What true joy is aboutHow do you define happiness? Many think that working long hours for professional success is the way to happiness, and if it happens to include a posh mansion and the latest sports car, even better.
For some of the people the JoongAng Ilbo has met, however, that’s the farthest path from true happiness. These people may look poor, but they have their own definition of happiness. Most important, they have no doubt that they’re happy.
Im Gi-jong, 46, a messenger who carries loads up and down Mount Seorak, says he’s happy because he can help people in need, even though he himself doesn’t have much.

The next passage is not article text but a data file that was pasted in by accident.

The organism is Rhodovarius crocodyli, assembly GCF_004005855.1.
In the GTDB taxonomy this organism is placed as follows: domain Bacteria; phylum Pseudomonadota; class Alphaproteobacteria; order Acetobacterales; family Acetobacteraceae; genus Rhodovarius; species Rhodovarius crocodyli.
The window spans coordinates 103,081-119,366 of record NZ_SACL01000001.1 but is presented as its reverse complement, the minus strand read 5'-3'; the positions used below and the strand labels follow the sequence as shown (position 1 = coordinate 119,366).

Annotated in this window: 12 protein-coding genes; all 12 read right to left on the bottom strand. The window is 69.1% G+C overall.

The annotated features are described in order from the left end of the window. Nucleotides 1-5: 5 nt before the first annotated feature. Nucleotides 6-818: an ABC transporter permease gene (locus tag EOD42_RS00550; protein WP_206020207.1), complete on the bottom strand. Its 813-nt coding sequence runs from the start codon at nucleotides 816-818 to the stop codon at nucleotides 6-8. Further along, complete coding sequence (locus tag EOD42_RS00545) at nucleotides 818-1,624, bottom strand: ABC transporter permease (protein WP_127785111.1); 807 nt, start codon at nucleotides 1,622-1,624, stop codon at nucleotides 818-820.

His only splurge is a contribution to nursing homes. More than half of his income goes to facilities for the disabled. “It just makes me happy. I hope my disabled wife can share the joy with me,” Mr. Im says.
When her 10-year-old son told her that he wanted to become a Buddhist monk, Nam Nan-hee, 48, just smiled and said, “You’ve learned to think deeply.” Ms. Nam, who established a school of ecology, is now living in a secluded house deep in Mount Jiri with her son, Kim Gi-beom, after the school was swept away by a typhoon in 2000.
And here’s a cook, Han Gi-chun, 56, whose primary concern is not receiving more guests but in treating his few customers right. Mr. Han says what he offers his customers is not good food but also happiness.
Meet these folks and others who refuse to participate in the usual rat race.
by Chun Su-jin